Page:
Rajiv Patel

Some NFL Owners and Executives Support Modifying Cannabis Rules

A number of NFL team owners seem to support changes to the league’s collective bargaining agreement regarding cannabis use, according to a report from NFL.com. The majority of 10 team owners interviewed by NFL insider Ian Rappaport indicated support for “decriminalizing” marijuana, making it harder for players to be suspended for cannabis use. Two owners supported only issuing fines, while two others preferred to keep the status quo.

Although just 10 of the league’s 32 owners spoke about the issue, several mentioned conversations with other owners. One indicated there is a “groundswell” of support by principals to ease cannabis-related punishments. However, the NFL remains a hard-line opponent of changes, despite the Players Association constructing a committee to study cannabis as a pain management therapy.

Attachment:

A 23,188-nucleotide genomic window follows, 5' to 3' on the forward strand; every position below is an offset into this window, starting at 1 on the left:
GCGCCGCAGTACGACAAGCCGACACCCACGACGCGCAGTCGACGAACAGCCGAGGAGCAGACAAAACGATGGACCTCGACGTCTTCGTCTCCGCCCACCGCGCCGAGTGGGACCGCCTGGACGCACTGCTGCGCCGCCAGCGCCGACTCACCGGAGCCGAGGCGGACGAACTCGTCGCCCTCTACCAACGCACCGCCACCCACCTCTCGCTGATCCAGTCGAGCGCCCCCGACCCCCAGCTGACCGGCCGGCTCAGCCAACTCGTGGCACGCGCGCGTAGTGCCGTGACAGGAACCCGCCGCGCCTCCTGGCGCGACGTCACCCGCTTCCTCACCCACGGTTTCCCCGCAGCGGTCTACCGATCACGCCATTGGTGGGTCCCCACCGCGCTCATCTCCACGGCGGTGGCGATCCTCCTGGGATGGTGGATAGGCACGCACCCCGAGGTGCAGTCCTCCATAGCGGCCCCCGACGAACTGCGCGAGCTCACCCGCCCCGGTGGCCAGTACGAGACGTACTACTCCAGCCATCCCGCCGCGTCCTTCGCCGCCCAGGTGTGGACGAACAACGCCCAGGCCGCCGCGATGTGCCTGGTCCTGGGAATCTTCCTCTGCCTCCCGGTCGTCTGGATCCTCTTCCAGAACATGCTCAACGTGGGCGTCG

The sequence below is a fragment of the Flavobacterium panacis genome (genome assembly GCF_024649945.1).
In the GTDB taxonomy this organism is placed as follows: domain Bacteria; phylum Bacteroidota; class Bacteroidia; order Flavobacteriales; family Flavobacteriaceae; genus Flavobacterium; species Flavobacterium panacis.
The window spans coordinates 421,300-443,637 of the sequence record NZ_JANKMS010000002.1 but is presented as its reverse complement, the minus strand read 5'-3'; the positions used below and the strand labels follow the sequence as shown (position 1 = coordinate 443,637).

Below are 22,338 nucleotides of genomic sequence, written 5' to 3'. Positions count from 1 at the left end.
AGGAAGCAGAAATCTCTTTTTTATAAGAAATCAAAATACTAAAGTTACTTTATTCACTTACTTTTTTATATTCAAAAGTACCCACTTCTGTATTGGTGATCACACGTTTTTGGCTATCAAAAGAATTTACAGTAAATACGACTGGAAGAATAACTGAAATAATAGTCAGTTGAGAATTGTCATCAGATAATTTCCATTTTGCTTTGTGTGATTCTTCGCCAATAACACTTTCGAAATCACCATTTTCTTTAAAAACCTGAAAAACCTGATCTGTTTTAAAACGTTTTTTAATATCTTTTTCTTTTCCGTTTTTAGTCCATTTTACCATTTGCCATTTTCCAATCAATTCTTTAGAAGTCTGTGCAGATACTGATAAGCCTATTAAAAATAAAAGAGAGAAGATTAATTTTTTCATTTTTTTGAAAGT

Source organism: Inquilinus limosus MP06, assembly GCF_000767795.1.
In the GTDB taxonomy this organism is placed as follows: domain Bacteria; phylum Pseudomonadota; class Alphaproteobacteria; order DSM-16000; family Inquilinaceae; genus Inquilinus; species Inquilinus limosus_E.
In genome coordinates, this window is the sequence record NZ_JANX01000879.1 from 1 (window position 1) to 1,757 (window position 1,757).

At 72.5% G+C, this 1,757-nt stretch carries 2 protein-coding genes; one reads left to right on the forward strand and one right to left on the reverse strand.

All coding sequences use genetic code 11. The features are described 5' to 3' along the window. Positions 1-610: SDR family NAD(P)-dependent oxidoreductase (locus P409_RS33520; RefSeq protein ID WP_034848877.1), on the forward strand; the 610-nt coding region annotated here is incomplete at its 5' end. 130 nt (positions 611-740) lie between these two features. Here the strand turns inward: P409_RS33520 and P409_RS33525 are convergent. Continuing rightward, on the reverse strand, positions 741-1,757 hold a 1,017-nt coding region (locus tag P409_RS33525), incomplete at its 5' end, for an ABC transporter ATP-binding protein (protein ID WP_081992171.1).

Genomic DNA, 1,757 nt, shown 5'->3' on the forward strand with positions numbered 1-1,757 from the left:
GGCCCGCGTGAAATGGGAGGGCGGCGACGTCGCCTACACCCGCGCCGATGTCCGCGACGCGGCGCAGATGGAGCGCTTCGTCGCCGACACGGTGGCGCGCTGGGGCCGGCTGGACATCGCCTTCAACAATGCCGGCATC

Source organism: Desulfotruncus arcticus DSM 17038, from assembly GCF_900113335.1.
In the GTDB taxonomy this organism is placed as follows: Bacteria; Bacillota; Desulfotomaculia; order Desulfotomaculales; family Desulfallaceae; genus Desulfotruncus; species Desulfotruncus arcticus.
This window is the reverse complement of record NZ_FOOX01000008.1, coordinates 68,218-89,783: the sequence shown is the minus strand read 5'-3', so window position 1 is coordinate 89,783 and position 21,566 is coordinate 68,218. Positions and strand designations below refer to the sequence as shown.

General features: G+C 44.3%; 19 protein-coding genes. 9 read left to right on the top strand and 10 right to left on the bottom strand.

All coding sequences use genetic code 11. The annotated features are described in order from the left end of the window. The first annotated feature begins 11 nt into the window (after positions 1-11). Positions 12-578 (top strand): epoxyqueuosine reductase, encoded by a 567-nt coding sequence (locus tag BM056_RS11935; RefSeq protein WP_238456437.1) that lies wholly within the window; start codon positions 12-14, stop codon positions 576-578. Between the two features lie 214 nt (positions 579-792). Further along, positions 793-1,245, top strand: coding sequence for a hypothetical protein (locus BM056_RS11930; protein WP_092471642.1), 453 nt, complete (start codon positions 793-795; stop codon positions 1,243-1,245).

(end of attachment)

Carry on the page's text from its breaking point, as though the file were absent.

“Medical experts have not recommended making a change or revisiting our collectively-bargained policy and approach related to marijuana,” an NFL spokesman said in the report.

One team executive said that under the current CBA there appear to be two sets of rules. If a player is arrested for low-level possession in a non-legal state, they could be suspended for violating the league’s personal conduct policy; however, a player in Oregon or Colorado is allowed to use and possess the drug and wouldn’t face any action from the league unless he failed a drug test.

The general feeling is that changes need to be made and the CBA needs to be modified to, if nothing else, eliminate the double standard that exists due to disparities among state laws.

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